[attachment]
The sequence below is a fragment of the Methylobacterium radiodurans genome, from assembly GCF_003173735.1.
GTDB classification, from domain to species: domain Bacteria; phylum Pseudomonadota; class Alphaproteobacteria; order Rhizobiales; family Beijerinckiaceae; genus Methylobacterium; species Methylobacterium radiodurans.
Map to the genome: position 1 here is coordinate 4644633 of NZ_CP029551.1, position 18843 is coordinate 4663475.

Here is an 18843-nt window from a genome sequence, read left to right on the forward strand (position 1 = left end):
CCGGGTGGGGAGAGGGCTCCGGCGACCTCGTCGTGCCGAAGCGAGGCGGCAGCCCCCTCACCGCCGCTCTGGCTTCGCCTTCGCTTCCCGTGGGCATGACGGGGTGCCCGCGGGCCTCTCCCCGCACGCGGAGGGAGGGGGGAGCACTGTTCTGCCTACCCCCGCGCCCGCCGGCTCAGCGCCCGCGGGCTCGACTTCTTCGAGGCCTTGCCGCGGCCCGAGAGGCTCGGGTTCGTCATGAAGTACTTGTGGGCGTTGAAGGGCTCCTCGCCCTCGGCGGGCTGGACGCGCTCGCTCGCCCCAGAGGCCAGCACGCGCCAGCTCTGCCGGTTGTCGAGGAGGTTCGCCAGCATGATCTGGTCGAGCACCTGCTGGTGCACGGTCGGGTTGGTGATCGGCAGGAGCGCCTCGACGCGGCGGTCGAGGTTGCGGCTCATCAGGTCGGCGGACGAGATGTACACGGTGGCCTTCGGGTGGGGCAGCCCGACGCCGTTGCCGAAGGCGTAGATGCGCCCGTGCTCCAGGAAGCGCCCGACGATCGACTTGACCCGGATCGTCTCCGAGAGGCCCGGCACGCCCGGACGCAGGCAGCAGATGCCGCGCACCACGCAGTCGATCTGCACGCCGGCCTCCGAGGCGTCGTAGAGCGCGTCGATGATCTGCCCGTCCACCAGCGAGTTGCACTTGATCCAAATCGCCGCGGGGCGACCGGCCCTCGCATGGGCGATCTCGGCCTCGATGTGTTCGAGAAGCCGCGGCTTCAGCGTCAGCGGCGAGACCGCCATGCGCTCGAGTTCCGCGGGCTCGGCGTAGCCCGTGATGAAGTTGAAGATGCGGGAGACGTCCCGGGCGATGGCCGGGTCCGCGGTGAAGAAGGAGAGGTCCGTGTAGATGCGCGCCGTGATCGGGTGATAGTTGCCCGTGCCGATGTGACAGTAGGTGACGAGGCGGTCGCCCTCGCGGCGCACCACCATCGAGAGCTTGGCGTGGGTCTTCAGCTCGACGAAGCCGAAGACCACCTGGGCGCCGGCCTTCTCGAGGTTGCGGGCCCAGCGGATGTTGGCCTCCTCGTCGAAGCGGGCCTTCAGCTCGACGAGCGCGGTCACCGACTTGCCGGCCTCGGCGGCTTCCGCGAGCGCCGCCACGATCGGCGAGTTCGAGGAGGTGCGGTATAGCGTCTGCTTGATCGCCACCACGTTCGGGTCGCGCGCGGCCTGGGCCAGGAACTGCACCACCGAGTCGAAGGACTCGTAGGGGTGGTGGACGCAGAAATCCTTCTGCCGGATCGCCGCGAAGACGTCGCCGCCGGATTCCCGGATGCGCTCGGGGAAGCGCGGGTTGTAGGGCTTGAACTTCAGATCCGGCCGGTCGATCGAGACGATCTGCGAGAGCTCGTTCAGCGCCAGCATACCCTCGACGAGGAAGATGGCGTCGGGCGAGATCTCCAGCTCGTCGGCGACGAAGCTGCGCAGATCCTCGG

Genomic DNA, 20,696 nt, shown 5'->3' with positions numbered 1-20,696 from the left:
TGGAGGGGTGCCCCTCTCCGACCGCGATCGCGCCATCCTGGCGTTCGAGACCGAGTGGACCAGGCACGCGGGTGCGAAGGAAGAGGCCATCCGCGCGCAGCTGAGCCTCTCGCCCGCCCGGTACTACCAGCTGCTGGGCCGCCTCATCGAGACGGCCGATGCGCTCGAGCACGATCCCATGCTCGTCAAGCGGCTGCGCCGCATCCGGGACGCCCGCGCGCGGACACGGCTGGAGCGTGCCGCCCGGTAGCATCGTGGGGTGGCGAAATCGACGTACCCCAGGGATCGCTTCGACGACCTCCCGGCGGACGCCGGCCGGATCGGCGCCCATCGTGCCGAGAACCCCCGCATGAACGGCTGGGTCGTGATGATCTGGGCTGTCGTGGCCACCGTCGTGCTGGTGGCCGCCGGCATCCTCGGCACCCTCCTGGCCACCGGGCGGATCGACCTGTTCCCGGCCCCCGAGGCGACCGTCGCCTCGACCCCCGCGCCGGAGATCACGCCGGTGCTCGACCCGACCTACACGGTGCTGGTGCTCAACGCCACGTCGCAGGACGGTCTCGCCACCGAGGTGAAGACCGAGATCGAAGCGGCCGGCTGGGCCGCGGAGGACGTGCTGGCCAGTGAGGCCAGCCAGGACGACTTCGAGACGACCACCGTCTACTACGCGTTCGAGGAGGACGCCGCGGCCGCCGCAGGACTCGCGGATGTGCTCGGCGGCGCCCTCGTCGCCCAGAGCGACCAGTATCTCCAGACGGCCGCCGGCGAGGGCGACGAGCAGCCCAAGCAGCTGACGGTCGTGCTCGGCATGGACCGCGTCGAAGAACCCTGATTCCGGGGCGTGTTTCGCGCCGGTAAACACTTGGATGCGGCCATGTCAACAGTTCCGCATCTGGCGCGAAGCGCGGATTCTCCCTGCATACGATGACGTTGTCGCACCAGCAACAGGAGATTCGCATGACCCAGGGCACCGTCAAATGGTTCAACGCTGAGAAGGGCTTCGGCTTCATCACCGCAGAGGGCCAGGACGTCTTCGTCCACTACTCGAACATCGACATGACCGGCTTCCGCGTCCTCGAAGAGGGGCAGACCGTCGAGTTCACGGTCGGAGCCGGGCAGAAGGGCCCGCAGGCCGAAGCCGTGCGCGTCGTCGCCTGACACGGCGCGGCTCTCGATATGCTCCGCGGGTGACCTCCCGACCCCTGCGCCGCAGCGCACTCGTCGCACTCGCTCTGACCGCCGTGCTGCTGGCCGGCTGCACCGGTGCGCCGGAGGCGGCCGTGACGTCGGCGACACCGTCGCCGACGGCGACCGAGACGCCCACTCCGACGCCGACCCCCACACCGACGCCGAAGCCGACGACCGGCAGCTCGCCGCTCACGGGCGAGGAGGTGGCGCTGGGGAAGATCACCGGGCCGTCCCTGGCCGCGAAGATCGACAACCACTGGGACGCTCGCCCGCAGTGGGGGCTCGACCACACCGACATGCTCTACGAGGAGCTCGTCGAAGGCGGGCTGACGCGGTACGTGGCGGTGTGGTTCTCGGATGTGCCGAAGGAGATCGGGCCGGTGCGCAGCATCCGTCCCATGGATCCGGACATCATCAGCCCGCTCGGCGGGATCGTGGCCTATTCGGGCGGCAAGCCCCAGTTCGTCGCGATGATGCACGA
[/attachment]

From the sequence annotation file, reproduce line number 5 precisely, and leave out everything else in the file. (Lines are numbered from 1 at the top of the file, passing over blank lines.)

CCGGGTGGGGAGAGGGCTCCGGCGACCTCGTCGTGCCGAAGCGAGGCGGCAGCCCCCTCACCGCCGCTCTGGCTTCGCCTTCGCTTCCCGTGGGCATGACGGGGTGCCCGCGGGCCTCTCCCCGCACGCGGAGGGAGGGGGGAGCACTGTTCTGCCTACCCCCGCGCCCGCCGGCTCAGCGCCCGCGGGCTCGACTTCTTCGAGGCCTTGCCGCGGCCCGAGAGGCTCGGGTTCGTCATGAAGTACTTGTGGGCGTTGAAGGGCTCCTCGCCCTCGGCGGGCTGGACGCGCTCGCTCGCCCCAGAGGCCAGCACGCGCCAGCTCTGCCGGTTGTCGAGGAGGTTCGCCAGCATGATCTGGTCGAGCACCTGCTGGTGCACGGTCGGGTTGGTGATCGGCAGGAGCGCCTCGACGCGGCGGTCGAGGTTGCGGCTCATCAGGTCGGCGGACGAGATGTACACGGTGGCCTTCGGGTGGGGCAGCCCGACGCCGTTGCCGAAGGCGTAGATGCGCCCGTGCTCCAGGAAGCGCCCGACGATCGACTTGACCCGGATCGTCTCCGAGAGGCCCGGCACGCCCGGACGCAGGCAGCAGATGCCGCGCACCACGCAGTCGATCTGCACGCCGGCCTCCGAGGCGTCGTAGAGCGCGTCGATGATCTGCCCGTCCACCAGCGAGTTGCACTTGATCCAAATCGCCGCGGGGCGACCGGCCCTCGCATGGGCGATCTCGGCCTCGATGTGTTCGAGAAGCCGCGGCTTCAGCGTCAGCGGCGAGACCGCCATGCGCTCGAGTTCCGCGGGCTCGGCGTAGCCCGTGATGAAGTTGAAGATGCGGGAGACGTCCCGGGCGATGGCCGGGTCCGCGGTGAAGAAGGAGAGGTCCGTGTAGATGCGCGCCGTGATCGGGTGATAGTTGCCCGTGCCGATGTGACAGTAGGTGACGAGGCGGTCGCCCTCGCGGCGCACCACCATCGAGAGCTTGGCGTGGGTCTTCAGCTCGACGAAGCCGAAGACCACCTGGGCGCCGGCCTTCTCGAGGTTGCGGGCCCAGCGGATGTTGGCCTCCTCGTCGAAGCGGGCCTTCAGCTCGACGAGCGCGGTCACCGACTTGCCGGCCTCGGCGGCTTCCGCGAGCGCCGCCACGATCGGCGAGTTCGAGGAGGTGCGGTATAGCGTCTGCTTGATCGCCACCACGTTCGGGTCGCGCGCGGCCTGGGCCAGGAACTGCACCACCGAGTCGAAGGACTCGTAGGGGTGGTGGACGCAGAAATCCTTCTGCCGGATCGCCGCGAAGACGTCGCCGCCGGATTCCCGGATGCGCTCGGGGAAGCGCGGGTTGTAGGGCTTGAACTTCAGATCCGGCCGGTCGATCGAGACGATCTGCGAGAGCTCGTTCAGCGCCAGCATACCCTCGACGAGGAAGATGGCGTCGGGCGAGATCTCCAGCTCGTCGGCGACGAAGCTGCGCAGATCCTCGG